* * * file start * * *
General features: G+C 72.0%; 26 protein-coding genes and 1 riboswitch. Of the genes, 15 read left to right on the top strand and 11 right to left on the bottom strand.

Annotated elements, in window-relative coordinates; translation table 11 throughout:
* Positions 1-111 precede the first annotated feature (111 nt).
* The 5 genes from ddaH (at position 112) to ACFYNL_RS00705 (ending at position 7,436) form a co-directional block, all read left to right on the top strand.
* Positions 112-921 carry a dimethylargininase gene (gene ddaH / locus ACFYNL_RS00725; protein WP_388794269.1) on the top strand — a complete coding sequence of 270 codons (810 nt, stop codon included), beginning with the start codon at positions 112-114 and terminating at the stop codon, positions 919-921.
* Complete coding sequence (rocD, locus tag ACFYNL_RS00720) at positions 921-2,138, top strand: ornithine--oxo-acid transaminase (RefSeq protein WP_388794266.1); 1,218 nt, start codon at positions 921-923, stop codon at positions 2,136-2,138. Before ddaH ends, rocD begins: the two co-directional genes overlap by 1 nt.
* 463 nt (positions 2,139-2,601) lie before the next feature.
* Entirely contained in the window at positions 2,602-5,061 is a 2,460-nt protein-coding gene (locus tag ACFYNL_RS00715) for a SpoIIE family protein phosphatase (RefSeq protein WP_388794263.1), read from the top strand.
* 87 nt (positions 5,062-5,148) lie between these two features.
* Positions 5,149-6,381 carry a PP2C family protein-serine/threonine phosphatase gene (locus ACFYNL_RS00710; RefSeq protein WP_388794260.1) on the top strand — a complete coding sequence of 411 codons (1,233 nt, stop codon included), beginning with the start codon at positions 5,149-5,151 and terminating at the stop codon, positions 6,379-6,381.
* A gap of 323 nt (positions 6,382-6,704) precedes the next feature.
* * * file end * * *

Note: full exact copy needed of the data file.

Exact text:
General features: G+C 72.0%; 26 protein-coding genes and 1 riboswitch. Of the genes, 15 read left to right on the top strand and 11 right to left on the bottom strand.

Annotated elements, in window-relative coordinates; translation table 11 throughout:
* Positions 1-111 precede the first annotated feature (111 nt).
* The 5 genes from ddaH (at position 112) to ACFYNL_RS00705 (ending at position 7,436) form a co-directional block, all read left to right on the top strand.
* Positions 112-921 carry a dimethylargininase gene (gene ddaH / locus ACFYNL_RS00725; protein WP_388794269.1) on the top strand — a complete coding sequence of 270 codons (810 nt, stop codon included), beginning with the start codon at positions 112-114 and terminating at the stop codon, positions 919-921.
* Complete coding sequence (rocD, locus tag ACFYNL_RS00720) at positions 921-2,138, top strand: ornithine--oxo-acid transaminase (RefSeq protein WP_388794266.1); 1,218 nt, start codon at positions 921-923, stop codon at positions 2,136-2,138. Before ddaH ends, rocD begins: the two co-directional genes overlap by 1 nt.
* 463 nt (positions 2,139-2,601) lie before the next feature.
* Entirely contained in the window at positions 2,602-5,061 is a 2,460-nt protein-coding gene (locus tag ACFYNL_RS00715) for a SpoIIE family protein phosphatase (RefSeq protein WP_388794263.1), read from the top strand.
* 87 nt (positions 5,062-5,148) lie between these two features.
* Positions 5,149-6,381 carry a PP2C family protein-serine/threonine phosphatase gene (locus ACFYNL_RS00710; RefSeq protein WP_388794260.1) on the top strand — a complete coding sequence of 411 codons (1,233 nt, stop codon included), beginning with the start codon at positions 5,149-5,151 and terminating at the stop codon, positions 6,379-6,381.
* A gap of 323 nt (positions 6,382-6,704) precedes the next feature.